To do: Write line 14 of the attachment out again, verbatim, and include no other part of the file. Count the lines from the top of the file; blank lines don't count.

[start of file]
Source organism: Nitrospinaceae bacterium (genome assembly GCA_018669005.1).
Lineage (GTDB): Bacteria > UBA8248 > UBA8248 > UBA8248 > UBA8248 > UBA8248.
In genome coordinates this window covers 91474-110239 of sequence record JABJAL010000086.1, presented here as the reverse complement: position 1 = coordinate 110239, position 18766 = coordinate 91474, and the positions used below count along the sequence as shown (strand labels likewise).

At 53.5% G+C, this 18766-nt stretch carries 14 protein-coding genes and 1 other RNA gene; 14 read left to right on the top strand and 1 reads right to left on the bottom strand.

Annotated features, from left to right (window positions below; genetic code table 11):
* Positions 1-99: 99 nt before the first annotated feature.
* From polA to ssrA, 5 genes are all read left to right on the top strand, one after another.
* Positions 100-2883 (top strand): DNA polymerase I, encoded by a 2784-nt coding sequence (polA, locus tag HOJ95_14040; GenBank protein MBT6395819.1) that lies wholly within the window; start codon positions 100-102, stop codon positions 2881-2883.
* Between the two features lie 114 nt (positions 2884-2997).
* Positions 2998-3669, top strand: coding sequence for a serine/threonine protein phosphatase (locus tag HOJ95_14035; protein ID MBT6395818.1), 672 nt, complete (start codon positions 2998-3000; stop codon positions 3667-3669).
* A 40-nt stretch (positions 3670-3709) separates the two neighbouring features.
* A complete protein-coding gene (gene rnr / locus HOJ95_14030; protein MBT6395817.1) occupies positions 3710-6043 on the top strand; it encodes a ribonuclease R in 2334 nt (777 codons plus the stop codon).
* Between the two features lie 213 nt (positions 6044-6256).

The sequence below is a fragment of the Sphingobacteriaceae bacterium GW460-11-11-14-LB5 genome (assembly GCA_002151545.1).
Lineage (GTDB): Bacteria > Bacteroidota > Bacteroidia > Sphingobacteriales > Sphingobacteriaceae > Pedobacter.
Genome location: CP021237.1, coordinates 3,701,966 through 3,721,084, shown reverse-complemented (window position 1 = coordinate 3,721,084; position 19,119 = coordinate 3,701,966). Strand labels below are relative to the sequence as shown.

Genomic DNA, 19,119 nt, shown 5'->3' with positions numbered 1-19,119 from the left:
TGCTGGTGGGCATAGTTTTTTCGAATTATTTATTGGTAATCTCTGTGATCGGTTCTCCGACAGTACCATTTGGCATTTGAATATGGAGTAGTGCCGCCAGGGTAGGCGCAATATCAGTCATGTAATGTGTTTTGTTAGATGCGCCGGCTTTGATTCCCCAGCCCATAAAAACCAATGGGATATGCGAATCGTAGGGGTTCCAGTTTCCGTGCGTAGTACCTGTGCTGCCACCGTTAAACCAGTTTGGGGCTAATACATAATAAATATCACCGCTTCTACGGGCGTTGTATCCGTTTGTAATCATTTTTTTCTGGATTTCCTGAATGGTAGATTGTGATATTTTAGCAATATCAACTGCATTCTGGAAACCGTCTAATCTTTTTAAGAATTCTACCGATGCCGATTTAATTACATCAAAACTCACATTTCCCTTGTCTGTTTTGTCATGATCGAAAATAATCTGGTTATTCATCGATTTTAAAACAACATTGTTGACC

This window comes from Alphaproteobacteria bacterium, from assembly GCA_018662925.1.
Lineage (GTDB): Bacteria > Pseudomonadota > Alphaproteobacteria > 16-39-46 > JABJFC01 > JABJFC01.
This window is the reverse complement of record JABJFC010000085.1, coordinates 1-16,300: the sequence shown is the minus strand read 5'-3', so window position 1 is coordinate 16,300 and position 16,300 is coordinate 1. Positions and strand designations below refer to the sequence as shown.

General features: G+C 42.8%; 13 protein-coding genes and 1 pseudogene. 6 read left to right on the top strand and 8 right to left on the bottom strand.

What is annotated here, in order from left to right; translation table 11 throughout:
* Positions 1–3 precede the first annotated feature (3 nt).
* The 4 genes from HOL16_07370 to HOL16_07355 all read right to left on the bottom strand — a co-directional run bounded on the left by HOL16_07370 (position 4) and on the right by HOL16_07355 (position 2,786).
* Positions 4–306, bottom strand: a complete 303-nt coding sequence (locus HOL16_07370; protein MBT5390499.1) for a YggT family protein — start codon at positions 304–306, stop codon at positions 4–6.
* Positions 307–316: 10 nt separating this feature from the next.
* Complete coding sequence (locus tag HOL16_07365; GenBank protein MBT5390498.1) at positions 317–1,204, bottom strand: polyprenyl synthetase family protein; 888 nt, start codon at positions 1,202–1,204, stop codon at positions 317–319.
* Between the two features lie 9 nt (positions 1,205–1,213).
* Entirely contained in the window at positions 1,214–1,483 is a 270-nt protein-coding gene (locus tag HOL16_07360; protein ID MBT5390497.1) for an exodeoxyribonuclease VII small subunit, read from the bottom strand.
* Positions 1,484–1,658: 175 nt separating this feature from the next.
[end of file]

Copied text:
The sequence below is a fragment of the Sphingobacteriaceae bacterium GW460-11-11-14-LB5 genome (assembly GCA_002151545.1).